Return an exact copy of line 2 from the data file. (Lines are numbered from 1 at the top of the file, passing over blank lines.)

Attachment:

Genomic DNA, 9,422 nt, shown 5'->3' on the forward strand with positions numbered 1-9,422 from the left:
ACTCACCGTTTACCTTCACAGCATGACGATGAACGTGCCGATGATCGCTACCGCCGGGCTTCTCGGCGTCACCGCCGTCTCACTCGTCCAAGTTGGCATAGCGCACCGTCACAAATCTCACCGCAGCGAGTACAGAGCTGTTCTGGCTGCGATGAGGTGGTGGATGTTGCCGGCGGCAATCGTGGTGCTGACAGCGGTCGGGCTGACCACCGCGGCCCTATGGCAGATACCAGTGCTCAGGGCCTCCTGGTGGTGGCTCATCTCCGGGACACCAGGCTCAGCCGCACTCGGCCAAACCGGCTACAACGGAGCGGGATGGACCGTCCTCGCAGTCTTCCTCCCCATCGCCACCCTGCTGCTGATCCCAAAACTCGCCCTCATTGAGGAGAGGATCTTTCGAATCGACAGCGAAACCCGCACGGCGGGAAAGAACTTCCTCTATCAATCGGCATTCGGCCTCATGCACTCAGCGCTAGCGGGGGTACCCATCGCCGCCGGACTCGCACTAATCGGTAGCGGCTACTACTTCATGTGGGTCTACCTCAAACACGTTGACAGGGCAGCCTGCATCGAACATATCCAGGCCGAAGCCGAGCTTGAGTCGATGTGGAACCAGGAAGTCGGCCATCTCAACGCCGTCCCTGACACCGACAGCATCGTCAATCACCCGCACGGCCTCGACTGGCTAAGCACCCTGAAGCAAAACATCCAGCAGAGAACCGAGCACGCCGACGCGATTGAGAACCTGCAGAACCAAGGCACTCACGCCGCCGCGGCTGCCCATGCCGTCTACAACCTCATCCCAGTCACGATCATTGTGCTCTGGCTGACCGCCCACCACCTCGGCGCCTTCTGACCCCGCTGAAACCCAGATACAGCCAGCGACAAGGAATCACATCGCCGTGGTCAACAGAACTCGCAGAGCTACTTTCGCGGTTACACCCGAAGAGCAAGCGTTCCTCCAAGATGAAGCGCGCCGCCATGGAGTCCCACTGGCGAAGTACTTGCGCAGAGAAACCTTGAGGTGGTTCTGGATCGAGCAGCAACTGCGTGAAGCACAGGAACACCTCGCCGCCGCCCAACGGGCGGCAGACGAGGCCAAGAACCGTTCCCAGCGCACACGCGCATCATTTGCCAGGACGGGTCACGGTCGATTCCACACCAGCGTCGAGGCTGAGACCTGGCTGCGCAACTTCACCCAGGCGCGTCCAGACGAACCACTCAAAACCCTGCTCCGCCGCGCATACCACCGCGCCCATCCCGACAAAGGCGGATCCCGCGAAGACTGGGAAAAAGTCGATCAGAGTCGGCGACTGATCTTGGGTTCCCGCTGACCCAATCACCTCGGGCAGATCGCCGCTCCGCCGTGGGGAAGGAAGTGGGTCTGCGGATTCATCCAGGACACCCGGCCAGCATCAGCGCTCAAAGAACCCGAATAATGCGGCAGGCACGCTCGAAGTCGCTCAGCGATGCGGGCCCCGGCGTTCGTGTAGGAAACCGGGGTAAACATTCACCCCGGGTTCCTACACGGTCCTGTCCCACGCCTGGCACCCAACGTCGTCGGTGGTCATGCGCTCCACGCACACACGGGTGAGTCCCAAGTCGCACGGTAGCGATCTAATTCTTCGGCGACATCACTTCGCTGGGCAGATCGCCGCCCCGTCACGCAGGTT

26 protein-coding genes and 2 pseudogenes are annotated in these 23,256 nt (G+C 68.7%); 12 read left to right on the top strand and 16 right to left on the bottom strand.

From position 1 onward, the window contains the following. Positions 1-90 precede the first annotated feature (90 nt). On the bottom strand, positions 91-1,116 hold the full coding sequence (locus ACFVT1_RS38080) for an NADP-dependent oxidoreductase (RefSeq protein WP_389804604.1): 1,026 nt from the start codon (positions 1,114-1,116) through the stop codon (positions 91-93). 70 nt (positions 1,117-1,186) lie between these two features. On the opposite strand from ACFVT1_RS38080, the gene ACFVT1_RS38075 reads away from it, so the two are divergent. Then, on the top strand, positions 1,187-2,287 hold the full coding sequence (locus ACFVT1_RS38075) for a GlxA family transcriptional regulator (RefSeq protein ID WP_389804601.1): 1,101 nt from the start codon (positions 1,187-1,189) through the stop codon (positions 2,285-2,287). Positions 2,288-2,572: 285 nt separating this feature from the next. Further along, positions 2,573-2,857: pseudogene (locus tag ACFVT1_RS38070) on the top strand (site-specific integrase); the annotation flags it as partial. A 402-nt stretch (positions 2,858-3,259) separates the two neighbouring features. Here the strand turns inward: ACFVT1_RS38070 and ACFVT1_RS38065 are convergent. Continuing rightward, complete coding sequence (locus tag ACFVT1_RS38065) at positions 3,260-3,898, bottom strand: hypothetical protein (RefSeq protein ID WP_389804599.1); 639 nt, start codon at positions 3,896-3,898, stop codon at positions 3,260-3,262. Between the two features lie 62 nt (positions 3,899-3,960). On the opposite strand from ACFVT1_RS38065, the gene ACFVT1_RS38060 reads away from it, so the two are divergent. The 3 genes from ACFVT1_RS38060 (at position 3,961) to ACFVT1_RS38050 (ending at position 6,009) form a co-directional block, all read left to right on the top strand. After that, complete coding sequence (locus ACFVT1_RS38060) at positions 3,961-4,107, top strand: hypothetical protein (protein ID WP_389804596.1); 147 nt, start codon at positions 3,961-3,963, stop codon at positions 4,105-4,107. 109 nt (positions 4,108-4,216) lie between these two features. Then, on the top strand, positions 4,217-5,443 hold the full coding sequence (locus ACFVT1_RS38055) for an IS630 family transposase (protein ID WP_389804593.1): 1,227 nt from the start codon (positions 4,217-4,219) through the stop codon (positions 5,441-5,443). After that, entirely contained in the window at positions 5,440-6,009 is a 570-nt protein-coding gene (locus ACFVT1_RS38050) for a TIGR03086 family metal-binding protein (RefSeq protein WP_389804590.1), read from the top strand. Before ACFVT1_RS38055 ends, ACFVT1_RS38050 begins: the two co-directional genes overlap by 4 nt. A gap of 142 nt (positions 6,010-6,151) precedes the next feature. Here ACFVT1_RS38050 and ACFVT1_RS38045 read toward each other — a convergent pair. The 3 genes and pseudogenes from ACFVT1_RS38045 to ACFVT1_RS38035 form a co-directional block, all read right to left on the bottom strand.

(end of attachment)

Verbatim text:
ACTCACCGTTTACCTTCACAGCATGACGATGAACGTGCCGATGATCGCTACCGCCGGGCTTCTCGGCGTCACCGCCGTCTCACTCGTCCAAGTTGGCATAGCGCACCGTCACAAATCTCACCGCAGCGAGTACAGAGCTGTTCTGGCTGCGATGAGGTGGTGGATGTTGCCGGCGGCAATCGTGGTGCTGACAGCGGTCGGGCTGACCACCGCGGCCCTATGGCAGATACCAGTGCTCAGGGCCTCCTGGTGGTGGCTCATCTCCGGGACACCAGGCTCAGCCGCACTCGGCCAAACCGGCTACAACGGAGCGGGATGGACCGTCCTCGCAGTCTTCCTCCCCATCGCCACCCTGCTGCTGATCCCAAAACTCGCCCTCATTGAGGAGAGGATCTTTCGAATCGACAGCGAAACCCGCACGGCGGGAAAGAACTTCCTCTATCAATCGGCATTCGGCCTCATGCACTCAGCGCTAGCGGGGGTACCCATCGCCGCCGGACTCGCACTAATCGGTAGCGGCTACTACTTCATGTGGGTCTACCTCAAACACGTTGACAGGGCAGCCTGCATCGAACATATCCAGGCCGAAGCCGAGCTTGAGTCGATGTGGAACCAGGAAGTCGGCCATCTCAACGCCGTCCCTGACACCGACAGCATCGTCAATCACCCGCACGGCCTCGACTGGCTAAGCACCCTGAAGCAAAACATCCAGCAGAGAACCGAGCACGCCGACGCGATTGAGAACCTGCAGAACCAAGGCACTCACGCCGCCGCGGCTGCCCATGCCGTCTACAACCTCATCCCAGTCACGATCATTGTGCTCTGGCTGACCGCCCACCACCTCGGCGCCTTCTGACCCCGCTGAAACCCAGATACAGCCAGCGACAAGGAATCACATCGCCGTGGTCAACAGAACTCGCAGAGCTACTTTCGCGGTTACACCCGAAGAGCAAGCGTTCCTCCAAGATGAAGCGCGCCGCCATGGAGTCCCACTGGCGAAGTACTTGCGCAGAGAAACCTTGAGGTGGTTCTGGATCGAGCAGCAACTGCGTGAAGCACAGGAACACCTCGCCGCCGCCCAACGGGCGGCAGACGAGGCCAAGAACCGTTCCCAGCGCACACGCGCATCATTTGCCAGGACGGGTCACGGTCGATTCCACACCAGCGTCGAGGCTGAGACCTGGCTGCGCAACTTCACCCAGGCGCGTCCAGACGAACCACTCAAAACCCTGCTCCGCCGCGCATACCACCGCGCCCATCCCGACAAAGGCGGATCCCGCGAAGACTGGGAAAAAGTCGATCAGAGTCGGCGACTGATCTTGGGTTCCCGCTGACCCAATCACCTCGGGCAGATCGCCGCTCCGCCGTGGGGAAGGAAGTGGGTCTGCGGATTCATCCAGGACACCCGGCCAGCATCAGCGCTCAAAGAACCCGAATAATGCGGCAGGCACGCTCGAAGTCGCTCAGCGATGCGGGCCCCGGCGTTCGTGTAGGAAACCGGGGTAAACATTCACCCCGGGTTCCTACACGGTCCTGTCCCACGCCTGGCACCCAACGTCGTCGGTGGTCATGCGCTCCACGCACACACGGGTGAGTCCCAAGTCGCACGGTAGCGATCTAATTCTTCGGCGACATCACTTCGCTGGGCAGATCGCCGCCCCGTCACGCAGGTT